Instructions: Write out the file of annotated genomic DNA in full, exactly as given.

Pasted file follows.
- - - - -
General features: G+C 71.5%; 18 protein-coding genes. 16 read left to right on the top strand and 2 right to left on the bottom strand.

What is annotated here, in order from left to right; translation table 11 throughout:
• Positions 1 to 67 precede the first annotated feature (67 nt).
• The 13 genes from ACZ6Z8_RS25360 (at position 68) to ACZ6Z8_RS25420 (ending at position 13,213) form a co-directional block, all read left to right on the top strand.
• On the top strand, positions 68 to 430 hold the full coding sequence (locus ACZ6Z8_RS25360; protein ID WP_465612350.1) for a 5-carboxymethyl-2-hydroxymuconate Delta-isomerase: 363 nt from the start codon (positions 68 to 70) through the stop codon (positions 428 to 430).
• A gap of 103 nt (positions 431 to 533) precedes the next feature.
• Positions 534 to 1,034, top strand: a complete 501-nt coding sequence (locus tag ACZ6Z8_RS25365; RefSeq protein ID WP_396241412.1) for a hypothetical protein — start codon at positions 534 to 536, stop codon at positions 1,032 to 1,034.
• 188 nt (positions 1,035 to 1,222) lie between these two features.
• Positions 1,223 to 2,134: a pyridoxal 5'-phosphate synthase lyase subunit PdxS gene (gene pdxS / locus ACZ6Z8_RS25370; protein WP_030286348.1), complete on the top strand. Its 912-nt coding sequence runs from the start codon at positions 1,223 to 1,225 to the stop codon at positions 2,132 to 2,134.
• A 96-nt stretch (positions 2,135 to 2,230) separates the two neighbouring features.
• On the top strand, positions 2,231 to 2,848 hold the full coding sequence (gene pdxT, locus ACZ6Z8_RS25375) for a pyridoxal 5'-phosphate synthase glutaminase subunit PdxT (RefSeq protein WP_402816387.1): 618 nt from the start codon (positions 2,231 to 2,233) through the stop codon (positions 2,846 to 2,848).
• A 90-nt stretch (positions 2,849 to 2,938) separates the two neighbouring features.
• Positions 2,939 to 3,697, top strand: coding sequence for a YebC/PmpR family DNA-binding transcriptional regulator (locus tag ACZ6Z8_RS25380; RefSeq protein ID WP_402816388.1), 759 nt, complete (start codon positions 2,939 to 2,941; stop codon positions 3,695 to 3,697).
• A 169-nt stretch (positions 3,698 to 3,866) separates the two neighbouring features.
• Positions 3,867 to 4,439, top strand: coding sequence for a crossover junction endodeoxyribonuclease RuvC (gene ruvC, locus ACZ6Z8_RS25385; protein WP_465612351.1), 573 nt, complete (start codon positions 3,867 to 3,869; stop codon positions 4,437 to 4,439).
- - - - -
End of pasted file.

General features: G+C 71.5%; 18 protein-coding genes. 16 read left to right on the top strand and 2 right to left on the bottom strand.

What is annotated here, in order from left to right; translation table 11 throughout:
• Positions 1 to 67 precede the first annotated feature (67 nt).
• The 13 genes from ACZ6Z8_RS25360 (at position 68) to ACZ6Z8_RS25420 (ending at position 13,213) form a co-directional block, all read left to right on the top strand.
• On the top strand, positions 68 to 430 hold the full coding sequence (locus ACZ6Z8_RS25360; protein ID WP_465612350.1) for a 5-carboxymethyl-2-hydroxymuconate Delta-isomerase: 363 nt from the start codon (positions 68 to 70) through the stop codon (positions 428 to 430).
• A gap of 103 nt (positions 431 to 533) precedes the next feature.
• Positions 534 to 1,034, top strand: a complete 501-nt coding sequence (locus tag ACZ6Z8_RS25365; RefSeq protein ID WP_396241412.1) for a hypothetical protein — start codon at positions 534 to 536, stop codon at positions 1,032 to 1,034.
• 188 nt (positions 1,035 to 1,222) lie between these two features.
• Positions 1,223 to 2,134: a pyridoxal 5'-phosphate synthase lyase subunit PdxS gene (gene pdxS / locus ACZ6Z8_RS25370; protein WP_030286348.1), complete on the top strand. Its 912-nt coding sequence runs from the start codon at positions 1,223 to 1,225 to the stop codon at positions 2,132 to 2,134.
• A 96-nt stretch (positions 2,135 to 2,230) separates the two neighbouring features.
• On the top strand, positions 2,231 to 2,848 hold the full coding sequence (gene pdxT, locus ACZ6Z8_RS25375) for a pyridoxal 5'-phosphate synthase glutaminase subunit PdxT (RefSeq protein WP_402816387.1): 618 nt from the start codon (positions 2,231 to 2,233) through the stop codon (positions 2,846 to 2,848).
• A 90-nt stretch (positions 2,849 to 2,938) separates the two neighbouring features.
• Positions 2,939 to 3,697, top strand: coding sequence for a YebC/PmpR family DNA-binding transcriptional regulator (locus tag ACZ6Z8_RS25380; RefSeq protein ID WP_402816388.1), 759 nt, complete (start codon positions 2,939 to 2,941; stop codon positions 3,695 to 3,697).
• A 169-nt stretch (positions 3,698 to 3,866) separates the two neighbouring features.
• Positions 3,867 to 4,439, top strand: coding sequence for a crossover junction endodeoxyribonuclease RuvC (gene ruvC, locus ACZ6Z8_RS25385; protein WP_465612351.1), 573 nt, complete (start codon positions 3,867 to 3,869; stop codon positions 4,437 to 4,439).